Tag Archives: business

Entrepreneurship gives students a look into business

By Alan Rivera

Staff Writer

Bill Gates, Steve Jobs and Mark Zuckerberg have all found success through big business. Their examples have encouraged people to follow in their paths through the creation of their own companies, and Denali students are given a first-hand look at the needed skills to do so in the Entrepreneurship Expeditions course, which teaches students how they can start and run businesses while creating their own products.

“We basically learn business stuff: like how to manage your money, and how you hire employees and how you pay the employees like the monthly wages,” Denali sophomore Xavier Eusty said.

Denali sophomore Stevian Arguello said understanding and using gross profit plays a large role in the course. “I can help people when they’re stuck or if they need a certain type of equation to figure out something like gross profit,” he explained.

See below for a video about the Entrepreneurship course:

Entrepreneurship provides students with a better future

By Yasmeen Ali and Aurylina Nguyen

Staff Writers

Summit Tahoma provides an Entrepreneurship course for students where they use their creativity to create their own establishment and also pitch their business to make it official.

Aaron Calvert, the teacher of the Entrepreneurship course, said, “Entrepreneurship is taking ownership of your idea and growing it and [entrepreneurship] helps solve a person’s problem as well as their wants or needs.”

The Entrepreneurship course uses a variety of activities that involve creative problem solving and a guide to creating your own business. With the knowledge of these activities, students have a better understanding of business in the future. Once students have a plan for their business, they present their ideas to investors, and, if the investors like the idea, students be able to make their business official.

Tahoma sophomore Kenny Tran mentioned the class “will help me in the future by starting a business or help me with my job. It will also help me in the future when I have to pay taxes, etc.”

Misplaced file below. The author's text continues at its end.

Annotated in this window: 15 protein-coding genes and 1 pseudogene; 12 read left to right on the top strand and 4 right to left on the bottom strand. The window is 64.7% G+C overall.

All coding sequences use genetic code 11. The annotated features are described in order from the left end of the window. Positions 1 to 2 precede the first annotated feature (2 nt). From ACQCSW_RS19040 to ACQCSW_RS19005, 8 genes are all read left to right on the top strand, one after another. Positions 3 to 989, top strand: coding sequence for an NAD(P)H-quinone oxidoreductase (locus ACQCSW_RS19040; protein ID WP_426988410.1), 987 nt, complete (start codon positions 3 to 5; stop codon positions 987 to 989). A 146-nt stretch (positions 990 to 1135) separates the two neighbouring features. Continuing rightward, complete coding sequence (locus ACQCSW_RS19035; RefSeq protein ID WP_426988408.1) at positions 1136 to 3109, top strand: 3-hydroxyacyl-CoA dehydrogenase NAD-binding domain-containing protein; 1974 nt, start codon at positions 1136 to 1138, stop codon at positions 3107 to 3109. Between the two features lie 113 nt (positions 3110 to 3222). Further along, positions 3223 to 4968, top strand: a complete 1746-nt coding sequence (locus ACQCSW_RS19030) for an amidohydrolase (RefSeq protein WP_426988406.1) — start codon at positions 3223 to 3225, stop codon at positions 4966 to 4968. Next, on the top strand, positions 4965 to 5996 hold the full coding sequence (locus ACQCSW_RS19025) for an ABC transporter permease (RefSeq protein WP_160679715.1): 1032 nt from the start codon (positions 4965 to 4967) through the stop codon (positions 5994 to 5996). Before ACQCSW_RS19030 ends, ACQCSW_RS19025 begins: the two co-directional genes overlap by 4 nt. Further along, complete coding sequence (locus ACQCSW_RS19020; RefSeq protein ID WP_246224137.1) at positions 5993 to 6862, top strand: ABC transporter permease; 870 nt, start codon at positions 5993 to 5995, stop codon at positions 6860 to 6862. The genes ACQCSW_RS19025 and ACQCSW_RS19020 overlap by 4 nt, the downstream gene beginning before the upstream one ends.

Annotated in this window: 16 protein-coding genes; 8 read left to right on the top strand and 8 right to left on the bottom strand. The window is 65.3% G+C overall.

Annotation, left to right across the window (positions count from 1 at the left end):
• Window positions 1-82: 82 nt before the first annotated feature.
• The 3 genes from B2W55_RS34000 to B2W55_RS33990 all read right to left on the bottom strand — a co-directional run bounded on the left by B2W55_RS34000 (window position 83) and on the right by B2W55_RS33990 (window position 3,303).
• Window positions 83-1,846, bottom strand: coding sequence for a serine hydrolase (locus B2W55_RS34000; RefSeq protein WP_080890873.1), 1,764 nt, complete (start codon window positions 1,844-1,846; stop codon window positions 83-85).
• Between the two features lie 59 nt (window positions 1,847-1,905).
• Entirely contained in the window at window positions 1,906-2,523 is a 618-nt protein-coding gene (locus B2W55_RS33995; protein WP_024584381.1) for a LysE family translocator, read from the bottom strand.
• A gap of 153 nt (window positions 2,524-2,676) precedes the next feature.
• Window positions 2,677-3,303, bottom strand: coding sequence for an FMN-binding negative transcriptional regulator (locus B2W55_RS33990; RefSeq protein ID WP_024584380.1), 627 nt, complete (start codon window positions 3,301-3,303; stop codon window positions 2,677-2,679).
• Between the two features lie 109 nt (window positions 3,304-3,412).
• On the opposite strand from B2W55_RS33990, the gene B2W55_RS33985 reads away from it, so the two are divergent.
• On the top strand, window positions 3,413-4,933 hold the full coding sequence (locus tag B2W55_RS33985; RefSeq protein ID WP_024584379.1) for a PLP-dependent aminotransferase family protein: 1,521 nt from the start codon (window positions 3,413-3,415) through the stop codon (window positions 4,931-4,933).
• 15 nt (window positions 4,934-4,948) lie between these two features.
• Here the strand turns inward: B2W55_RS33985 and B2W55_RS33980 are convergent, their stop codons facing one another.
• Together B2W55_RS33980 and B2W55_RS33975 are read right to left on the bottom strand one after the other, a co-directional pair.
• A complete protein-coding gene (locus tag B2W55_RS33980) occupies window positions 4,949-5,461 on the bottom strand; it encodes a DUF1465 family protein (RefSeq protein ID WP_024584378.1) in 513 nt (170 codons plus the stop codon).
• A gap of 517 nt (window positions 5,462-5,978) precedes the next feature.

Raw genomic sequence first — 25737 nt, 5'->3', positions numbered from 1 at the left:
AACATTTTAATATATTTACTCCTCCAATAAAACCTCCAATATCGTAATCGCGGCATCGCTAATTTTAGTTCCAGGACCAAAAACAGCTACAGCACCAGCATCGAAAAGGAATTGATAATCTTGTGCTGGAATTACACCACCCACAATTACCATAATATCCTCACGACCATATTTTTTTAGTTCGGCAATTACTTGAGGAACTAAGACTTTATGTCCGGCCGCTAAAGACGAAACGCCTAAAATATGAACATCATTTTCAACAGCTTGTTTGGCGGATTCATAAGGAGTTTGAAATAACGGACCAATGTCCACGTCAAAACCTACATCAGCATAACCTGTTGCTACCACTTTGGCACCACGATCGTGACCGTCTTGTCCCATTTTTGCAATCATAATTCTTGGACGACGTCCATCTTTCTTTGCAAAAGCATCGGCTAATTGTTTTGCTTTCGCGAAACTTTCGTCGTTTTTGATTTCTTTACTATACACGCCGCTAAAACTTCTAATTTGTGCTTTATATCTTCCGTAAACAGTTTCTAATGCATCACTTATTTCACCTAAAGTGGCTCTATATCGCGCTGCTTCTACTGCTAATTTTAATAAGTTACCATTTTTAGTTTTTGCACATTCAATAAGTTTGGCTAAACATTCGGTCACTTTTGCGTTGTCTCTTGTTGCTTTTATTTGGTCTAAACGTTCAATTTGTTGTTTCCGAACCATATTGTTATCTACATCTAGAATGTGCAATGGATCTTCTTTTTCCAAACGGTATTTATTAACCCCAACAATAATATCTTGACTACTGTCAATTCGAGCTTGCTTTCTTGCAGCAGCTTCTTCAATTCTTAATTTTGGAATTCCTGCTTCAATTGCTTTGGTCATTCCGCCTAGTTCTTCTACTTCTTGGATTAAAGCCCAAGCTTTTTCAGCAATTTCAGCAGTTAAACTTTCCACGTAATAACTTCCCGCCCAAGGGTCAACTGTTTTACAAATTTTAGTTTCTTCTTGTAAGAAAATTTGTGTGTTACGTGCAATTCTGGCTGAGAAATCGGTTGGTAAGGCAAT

Entrepreneurship is a class for everyone with a strong passion for a better future and a touch of hard work, as well as anyone with imagination. Students can grow because of the entrepreneurship class, the community of the classroom and the teacher.

According to Mr. Calvert, success is never a set in stone; however, as long as student try, learn and grow from their mistakes, they will not only grow as an entrepreneur but as a person.

See below for a video about the Entrepreneurship course:

Entrepreneurship teaches students to freely create

By Melissa Domingo and Mytrisha Sarmiento

Staff Writers

Entrepreneurship is an Expeditions course that teaches students how to start a business, negotiate and overall become successful with their own startups. The class consists of creating products and advertising these products to people who would be interested in buying them.

Danica Lyming, the Entrepreneurship Expeditions teacher, said, “[Students] basically learn how to make your own product or service. You make it; you advertise it; you pitch it at a competition and potentially win money.”

Shasta freshman Javier Gomez talked about the creative freedom Ms. Lyming gives them as they create their products. He said, “You can make anything; she lets you run wild with that idea.”

See below for a video about the Entrepreneurship course:

Intrapreneurship allows students to be creative

By Sophia Woehl 

Staff Writer

In the Intrapreneurship Expeditions course, students have the opportunity to learn how creativity can be used in business. Students work to become intrapreneurs by finding problems within companies and thinking of innovative solutions. Students go on field trips to for-profit and nonprofit organizations where they identify problems and then work to help the companies.